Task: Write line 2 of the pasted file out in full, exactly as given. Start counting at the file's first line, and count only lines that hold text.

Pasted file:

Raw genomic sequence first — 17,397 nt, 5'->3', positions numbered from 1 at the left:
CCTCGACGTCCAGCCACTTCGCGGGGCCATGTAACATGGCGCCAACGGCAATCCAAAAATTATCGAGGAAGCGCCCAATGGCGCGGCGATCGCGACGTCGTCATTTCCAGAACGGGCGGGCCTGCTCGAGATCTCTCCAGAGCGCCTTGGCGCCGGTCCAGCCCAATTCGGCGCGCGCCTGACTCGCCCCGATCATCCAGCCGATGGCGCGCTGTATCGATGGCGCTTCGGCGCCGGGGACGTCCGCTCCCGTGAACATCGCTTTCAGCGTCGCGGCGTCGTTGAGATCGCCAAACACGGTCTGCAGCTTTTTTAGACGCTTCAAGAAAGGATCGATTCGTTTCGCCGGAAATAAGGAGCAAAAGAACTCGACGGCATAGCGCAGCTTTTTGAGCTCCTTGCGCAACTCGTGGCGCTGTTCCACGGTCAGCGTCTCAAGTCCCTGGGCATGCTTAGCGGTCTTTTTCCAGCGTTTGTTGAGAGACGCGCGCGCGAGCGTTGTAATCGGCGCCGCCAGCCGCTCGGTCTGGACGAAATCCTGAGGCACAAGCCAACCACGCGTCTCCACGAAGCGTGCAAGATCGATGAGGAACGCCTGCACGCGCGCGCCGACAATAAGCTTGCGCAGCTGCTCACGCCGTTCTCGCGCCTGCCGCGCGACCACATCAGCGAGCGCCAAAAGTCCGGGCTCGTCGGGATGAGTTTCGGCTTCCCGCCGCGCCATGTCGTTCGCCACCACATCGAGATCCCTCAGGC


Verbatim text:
CCTCGACGTCCAGCCACTTCGCGGGGCCATGTAACATGGCGCCAACGGCAATCCAAAAATTATCGAGGAAGCGCCCAATGGCGCGGCGATCGCGACGTCGTCATTTCCAGAACGGGCGGGCCTGCTCGAGATCTCTCCAGAGCGCCTTGGCGCCGGTCCAGCCCAATTCGGCGCGCGCCTGACTCGCCCCGATCATCCAGCCGATGGCGCGCTGTATCGATGGCGCTTCGGCGCCGGGGACGTCCGCTCCCGTGAACATCGCTTTCAGCGTCGCGGCGTCGTTGAGATCGCCAAACACGGTCTGCAGCTTTTTTAGACGCTTCAAGAAAGGATCGATTCGTTTCGCCGGAAATAAGGAGCAAAAGAACTCGACGGCATAGCGCAGCTTTTTGAGCTCCTTGCGCAACTCGTGGCGCTGTTCCACGGTCAGCGTCTCAAGTCCCTGGGCATGCTTAGCGGTCTTTTTCCAGCGTTTGTTGAGAGACGCGCGCGCGAGCGTTGTAATCGGCGCCGCCAGCCGCTCGGTCTGGACGAAATCCTGAGGCACAAGCCAACCACGCGTCTCCACGAAGCGTGCAAGATCGATGAGGAACGCCTGCACGCGCGCGCCGACAATAAGCTTGCGCAGCTGCTCACGCCGTTCTCGCGCCTGCCGCGCGACCACATCAGCGAGCGCCAAAAGTCCGGGCTCGTCGGGATGAGTTTCGGCTTCCCGCCGCGCCATGTCGTTCGCCACCACATCGAGATCCCTCAGGC